Our trailer got so full of debris that we could not fit in the last of the trimmings.  I shoved them to the back of the garden.  Even if we don’t get the mess picked up, it will become hidden, as this garden gets so tall by midsummer that the neighbours’ garage will be completely hidden.

stashing debris along the back

stashing debris along the back

Shoving the last of the clippings to the back will givethe many narcissi  room to show off.  This garden does not have many other early bulbs because of the deer.   I did find one Iris ‘Katherine Hodgekin’.

Katharine, my favourite.

Katharine, my favourite.

It’s a good thing we didn’t give ourselves the luxury of lunch at Bailey’s Café as we worked till dusk.  Tomorrow’s first task will be another dump run.

 

 

 

 

 

 

 

 

 

 

 

 

 

 

 

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Sunday, 2 February 2014

On winter days like these, we usually don’t start work till noon after waiting for the air to warm up.

front path still slightly frosty at noon-ish

front path still slightly frosty at noon-ish

We went back to the Ilwaco boatyard to finish weeding its garden. A cute Siamese cat who met us near the gate was not especially interested in being petted.

note cat at stern of small boat

note cat at stern of small boat

The small Ilwaco boat has a “free” sign on it. I wish I had a place to put it, or that the port would somehow use it for a landscape display!

I’d been looking forward to weeding the south end of the two blocks long strip of garden, especially where grass crept under the chainlink fence.

creeping in

creeping in

For that project, I went to the backside of the fence.

back

before

after weeding

after weeding

In my own garden, I would have made a perfect edge with the half moon edger, but here my mission was just to get the grass pulled back from the garden and unearth some of the buried river rock.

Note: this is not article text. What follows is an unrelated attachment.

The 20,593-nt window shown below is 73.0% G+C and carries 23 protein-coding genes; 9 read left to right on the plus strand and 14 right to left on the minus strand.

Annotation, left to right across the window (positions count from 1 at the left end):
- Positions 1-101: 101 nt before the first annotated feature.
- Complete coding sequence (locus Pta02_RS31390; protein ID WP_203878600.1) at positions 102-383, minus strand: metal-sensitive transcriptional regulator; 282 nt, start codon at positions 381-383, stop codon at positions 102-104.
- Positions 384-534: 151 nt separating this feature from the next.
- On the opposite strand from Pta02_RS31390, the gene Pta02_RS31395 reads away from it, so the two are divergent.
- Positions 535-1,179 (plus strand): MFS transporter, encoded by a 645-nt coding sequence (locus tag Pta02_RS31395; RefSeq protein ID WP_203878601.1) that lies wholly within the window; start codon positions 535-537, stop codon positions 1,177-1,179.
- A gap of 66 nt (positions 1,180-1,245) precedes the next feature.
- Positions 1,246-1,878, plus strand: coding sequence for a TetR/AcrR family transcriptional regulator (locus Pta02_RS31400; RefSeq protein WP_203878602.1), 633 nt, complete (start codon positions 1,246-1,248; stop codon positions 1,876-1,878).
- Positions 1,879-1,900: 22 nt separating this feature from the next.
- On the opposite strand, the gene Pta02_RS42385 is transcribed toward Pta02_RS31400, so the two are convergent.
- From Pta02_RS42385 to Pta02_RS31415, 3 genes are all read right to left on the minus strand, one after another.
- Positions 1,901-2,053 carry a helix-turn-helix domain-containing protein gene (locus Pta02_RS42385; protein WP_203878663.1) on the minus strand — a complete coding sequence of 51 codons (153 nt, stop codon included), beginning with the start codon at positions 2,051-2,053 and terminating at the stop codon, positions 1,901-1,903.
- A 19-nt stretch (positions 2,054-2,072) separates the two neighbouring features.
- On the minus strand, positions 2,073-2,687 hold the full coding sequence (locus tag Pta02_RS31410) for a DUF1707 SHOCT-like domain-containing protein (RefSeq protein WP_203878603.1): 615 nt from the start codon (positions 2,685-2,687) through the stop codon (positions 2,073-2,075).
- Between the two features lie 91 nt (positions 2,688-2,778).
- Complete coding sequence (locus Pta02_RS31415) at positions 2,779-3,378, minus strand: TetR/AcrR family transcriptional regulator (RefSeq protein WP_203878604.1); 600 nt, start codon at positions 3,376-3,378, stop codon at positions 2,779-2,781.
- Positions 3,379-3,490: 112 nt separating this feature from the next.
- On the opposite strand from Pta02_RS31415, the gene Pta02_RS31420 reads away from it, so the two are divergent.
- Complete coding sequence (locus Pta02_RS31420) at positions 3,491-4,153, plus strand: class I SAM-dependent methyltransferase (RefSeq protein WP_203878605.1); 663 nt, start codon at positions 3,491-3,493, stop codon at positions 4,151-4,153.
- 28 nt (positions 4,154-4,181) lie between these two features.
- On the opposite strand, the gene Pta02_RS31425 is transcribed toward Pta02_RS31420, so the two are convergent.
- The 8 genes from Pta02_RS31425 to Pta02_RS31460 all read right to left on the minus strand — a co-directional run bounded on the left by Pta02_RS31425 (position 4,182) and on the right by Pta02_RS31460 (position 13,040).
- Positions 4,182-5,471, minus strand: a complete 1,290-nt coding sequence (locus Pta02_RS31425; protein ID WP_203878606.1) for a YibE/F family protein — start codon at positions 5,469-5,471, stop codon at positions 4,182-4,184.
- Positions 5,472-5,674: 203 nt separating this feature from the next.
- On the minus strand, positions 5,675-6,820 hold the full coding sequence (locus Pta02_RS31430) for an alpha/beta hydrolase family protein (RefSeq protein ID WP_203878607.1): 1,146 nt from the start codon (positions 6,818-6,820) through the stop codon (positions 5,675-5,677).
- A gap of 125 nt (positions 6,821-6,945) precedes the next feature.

Next to the gate, I weeded a gravel edge that has some reseeded plants but it not officially part of the garden, and I suddenly thought “SCREE GARDEN!?” Could this be a great spot for little tufts and buns of rock garden plants? It’s tempting but I fear choice and probably pricey ones might be stolen or…walked on! Or pooped on by dogs, as we often find large deposits of dog poo in this garden.

gravel garden

gravel garden…hmmm….

Allan got most of the garden itself weeded; I did not cut any more of the plants back, even though I long to (especially the Artemisias and Santolinas) because of the upcoming bitterly cold snap we are expecting.

all weeded

all weeded

Euphorbia ready to bloom

Euphorbia ready to bloom

another Euphorbia showing effects of the cold

another Euphorbia showing effects of the cold

A couple of Lavenders were so cold blasted that I yanked them.

A couple of Lavenders were so cold blasted that I yanked them.

done for now!

done for now!

The clouds by the Jessie’s Ilwaco Fish Co field were stunning, promising a good sunset.

clouds over working boats

clouds over working boats

Rocky B

Rocky B

Doesn't this look like an awesome sunset coming up?

Doesn’t this look like an awesome sunset coming up?

More fluffy clouds hung over the view toward Astoria from the field where we dump our debris at the east end of the marina.

clouds and birds on the Columbia River

clouds and birds on the Columbia River

The air temperature had dropped too much to work any more. We resolved to return to the port at sunset time.

Sunsets are so hard to predict! This one turned out to be pleasant but not spectacular at all.

subtle

subtle

birds

Allan walked out on the docks where he found a carrot floating in the water….

flotsam or jetsam?

flotsam or jetsam?

We weren't the only ones not interested in the ball game that was on telly at the time.

We weren’t the only ones not interested in the ball game that was on telly at the time.

Some boat pictures from Allan:

boat

boat

P1060626

boat

We drove out to the south end of the marina to look toward Cape Disappointment and the Coast Guard station.

at the south end of the marina, looking seaward

at the south end of the marina, looking seaward
a sea serpent cloud on the horizon

a sea serpent cloud on the horizon

Monday, 3 February 2014

I had thought that, the previous evening, Allan had low enthusiasm for working another day. Yet when I got up, the lunchbox was packed and ready to go. We had gotten stuck on Friday with a half load of Long Beach debris so it seemed like a good idea to make more Long Beach debris in order to make a dumping trip up to town financially worthwhile.